Although SNK’s Neo Geo is perhaps best known for its dreamy array of one-on-one fighters, beat-‘em-ups, and shooters, the arcade marvel also played host to an impressive parade of puzzle games, from classics like Puzzle Bobble to deep cuts like the oddly addicting currency-converter Money Idol Exchanger. If there’s a series that stands out among these as the quintessential Neo Geo puzzle game, however, it might just be Data-East’s Magical Drop: quick-paced, colourful quarter-munchers with amazing potential for competitive play. Now Hamster has brought the second game in the series to the Switch’s eShop as part of its ACA series, and it’s a wonderful addition to the library; Magical Drop II is a true classic, and a must-play for puzzle game fans.
It may be a match-three puzzler at heart, but Magical Drop II is quite a bit more action-oriented than most. Its main Story mode is a competitive campaign against CPU opponents, where both combatants have their own board arranged with multicoloured orbs. New rows of orbs push the stack down from the top every so often, and if any orbs pass the bottom, it’s game over. The goal, then, is simple: clear away orbs by sending up matching ones from below, and stay alive longer than your opponent.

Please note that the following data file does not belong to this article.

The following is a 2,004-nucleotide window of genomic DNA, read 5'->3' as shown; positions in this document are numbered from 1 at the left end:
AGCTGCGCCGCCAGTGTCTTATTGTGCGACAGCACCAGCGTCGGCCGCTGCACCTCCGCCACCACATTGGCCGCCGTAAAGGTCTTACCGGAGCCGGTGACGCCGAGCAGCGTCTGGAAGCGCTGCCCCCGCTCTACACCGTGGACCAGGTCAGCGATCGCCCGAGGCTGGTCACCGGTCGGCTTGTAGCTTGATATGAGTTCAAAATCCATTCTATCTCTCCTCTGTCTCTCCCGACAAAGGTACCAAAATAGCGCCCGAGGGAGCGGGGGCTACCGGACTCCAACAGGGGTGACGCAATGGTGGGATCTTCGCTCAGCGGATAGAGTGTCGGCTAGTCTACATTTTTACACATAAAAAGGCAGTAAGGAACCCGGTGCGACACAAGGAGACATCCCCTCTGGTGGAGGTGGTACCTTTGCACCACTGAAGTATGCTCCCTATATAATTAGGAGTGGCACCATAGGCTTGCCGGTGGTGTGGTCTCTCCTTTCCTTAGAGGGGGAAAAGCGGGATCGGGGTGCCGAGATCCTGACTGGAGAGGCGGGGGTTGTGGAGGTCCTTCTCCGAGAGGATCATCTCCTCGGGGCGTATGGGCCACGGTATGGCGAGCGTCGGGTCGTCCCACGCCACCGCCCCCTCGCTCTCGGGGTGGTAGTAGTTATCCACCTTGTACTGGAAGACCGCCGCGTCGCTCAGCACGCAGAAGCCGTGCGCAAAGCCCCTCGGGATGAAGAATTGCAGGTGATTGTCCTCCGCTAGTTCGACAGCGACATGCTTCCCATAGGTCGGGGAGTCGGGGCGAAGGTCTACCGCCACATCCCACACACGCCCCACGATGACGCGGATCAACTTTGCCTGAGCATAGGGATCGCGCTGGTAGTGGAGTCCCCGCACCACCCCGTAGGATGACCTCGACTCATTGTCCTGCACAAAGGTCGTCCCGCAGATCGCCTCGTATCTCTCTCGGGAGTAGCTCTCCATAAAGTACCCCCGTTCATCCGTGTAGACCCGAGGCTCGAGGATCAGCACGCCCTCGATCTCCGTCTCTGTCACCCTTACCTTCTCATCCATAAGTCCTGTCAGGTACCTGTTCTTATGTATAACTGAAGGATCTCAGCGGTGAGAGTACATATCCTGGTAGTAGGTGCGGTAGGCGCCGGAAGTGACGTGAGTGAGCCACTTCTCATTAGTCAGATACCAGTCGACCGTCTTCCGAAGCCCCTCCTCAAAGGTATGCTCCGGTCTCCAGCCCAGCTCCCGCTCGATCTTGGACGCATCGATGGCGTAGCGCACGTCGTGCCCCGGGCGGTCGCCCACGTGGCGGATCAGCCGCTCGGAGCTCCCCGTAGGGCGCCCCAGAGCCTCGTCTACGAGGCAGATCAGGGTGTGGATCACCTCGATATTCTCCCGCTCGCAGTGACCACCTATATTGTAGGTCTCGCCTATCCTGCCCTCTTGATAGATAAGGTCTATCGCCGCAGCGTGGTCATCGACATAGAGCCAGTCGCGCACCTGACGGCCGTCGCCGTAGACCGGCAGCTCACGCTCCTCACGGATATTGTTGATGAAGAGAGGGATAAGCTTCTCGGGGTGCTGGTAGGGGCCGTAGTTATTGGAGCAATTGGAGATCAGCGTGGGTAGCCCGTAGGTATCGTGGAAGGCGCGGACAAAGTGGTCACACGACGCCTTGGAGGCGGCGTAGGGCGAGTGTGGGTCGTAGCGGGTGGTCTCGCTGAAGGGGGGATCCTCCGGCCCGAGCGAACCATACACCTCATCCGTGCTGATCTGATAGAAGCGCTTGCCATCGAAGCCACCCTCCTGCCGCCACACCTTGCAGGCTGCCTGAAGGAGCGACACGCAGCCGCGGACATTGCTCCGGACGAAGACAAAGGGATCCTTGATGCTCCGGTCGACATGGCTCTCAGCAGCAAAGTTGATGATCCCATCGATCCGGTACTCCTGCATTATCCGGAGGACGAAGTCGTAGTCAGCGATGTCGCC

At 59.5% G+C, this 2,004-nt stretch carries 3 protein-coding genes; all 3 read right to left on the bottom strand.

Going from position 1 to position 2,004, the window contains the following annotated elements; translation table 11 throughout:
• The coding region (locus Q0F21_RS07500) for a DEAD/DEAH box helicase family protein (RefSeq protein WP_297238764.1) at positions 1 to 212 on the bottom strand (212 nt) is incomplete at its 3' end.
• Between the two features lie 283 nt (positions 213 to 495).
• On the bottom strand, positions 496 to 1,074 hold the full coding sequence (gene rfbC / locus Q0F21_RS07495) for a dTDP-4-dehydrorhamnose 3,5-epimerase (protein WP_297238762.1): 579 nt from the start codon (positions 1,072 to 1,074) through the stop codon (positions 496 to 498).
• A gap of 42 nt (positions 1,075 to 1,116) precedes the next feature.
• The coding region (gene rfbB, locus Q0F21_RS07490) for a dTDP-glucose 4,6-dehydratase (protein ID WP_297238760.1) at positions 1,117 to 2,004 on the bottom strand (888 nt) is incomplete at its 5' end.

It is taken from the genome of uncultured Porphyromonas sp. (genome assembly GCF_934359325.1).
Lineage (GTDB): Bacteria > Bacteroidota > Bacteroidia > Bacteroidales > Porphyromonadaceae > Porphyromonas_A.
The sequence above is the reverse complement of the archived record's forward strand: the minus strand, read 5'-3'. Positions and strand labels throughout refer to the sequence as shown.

Rather than being dealt specific combination of colours to do so, however, you actually have semi-full run of the field. You control a small jester at the bottom of the screen, and you can pull down orbs with one button, and send them back up with another. You can carry an unlimited number of like-coloured orbs at a time, and throwing them back up so that three or more of the same colour are stacked vertically will clear all touching orbs of the same colour. Special chips occasionally appear which, if popped, will clear all orbs of a certain colour from the board, and you’ll also come across wildcard spheres and non-combining gems, all of which add to the fast-paced decision-making in play.